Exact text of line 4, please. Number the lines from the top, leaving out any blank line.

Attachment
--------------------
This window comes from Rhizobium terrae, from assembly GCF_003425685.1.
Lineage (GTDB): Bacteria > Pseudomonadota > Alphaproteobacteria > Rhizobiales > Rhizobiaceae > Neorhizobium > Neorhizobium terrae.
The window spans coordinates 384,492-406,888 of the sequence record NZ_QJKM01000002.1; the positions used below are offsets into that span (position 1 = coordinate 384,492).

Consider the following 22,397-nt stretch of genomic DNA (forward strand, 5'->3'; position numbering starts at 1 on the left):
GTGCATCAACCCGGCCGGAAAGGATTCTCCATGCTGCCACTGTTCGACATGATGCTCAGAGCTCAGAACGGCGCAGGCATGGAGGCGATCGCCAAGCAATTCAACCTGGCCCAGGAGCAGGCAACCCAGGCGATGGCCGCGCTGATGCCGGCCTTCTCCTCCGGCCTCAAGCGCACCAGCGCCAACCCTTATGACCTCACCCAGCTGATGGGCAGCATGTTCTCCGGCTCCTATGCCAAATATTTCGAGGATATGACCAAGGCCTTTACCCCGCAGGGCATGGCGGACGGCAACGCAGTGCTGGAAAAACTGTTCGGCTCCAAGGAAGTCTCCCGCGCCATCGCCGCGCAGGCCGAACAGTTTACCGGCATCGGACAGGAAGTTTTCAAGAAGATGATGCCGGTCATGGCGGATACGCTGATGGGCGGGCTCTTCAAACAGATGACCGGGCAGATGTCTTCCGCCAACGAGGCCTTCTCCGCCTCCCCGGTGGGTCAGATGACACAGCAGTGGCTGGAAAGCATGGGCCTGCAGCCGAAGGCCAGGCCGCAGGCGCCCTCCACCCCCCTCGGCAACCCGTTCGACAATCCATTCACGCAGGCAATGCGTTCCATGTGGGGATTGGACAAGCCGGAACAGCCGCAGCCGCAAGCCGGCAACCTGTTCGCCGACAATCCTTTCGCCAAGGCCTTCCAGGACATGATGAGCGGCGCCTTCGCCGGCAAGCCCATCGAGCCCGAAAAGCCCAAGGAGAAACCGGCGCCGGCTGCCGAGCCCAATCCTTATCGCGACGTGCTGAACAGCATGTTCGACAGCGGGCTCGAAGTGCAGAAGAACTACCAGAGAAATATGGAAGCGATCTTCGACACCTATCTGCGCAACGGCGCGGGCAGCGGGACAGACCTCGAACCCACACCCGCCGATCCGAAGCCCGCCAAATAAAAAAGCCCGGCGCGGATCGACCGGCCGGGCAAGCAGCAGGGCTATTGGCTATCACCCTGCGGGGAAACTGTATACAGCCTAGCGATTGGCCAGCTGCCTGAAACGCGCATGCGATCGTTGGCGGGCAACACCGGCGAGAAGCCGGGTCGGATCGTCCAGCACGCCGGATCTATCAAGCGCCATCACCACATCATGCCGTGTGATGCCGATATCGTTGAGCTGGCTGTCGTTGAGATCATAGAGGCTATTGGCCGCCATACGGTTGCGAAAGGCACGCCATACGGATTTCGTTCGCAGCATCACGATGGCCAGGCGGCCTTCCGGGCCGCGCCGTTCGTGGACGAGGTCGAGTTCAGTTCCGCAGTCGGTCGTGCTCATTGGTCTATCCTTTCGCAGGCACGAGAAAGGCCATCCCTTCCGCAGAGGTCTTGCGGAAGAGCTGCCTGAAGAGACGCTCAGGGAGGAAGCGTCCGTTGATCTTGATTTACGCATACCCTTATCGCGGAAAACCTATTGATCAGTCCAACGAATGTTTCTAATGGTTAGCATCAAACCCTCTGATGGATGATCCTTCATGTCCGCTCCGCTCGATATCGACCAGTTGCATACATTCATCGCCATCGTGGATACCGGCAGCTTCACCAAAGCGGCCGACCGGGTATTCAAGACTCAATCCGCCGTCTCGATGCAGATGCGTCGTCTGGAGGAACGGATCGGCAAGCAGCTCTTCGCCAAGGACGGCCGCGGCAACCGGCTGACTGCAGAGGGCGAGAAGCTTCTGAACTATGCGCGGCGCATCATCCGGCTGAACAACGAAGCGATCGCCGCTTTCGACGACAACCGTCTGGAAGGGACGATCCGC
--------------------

Consider the following 22,397-nt stretch of genomic DNA (forward strand, 5'->3'; position numbering starts at 1 on the left):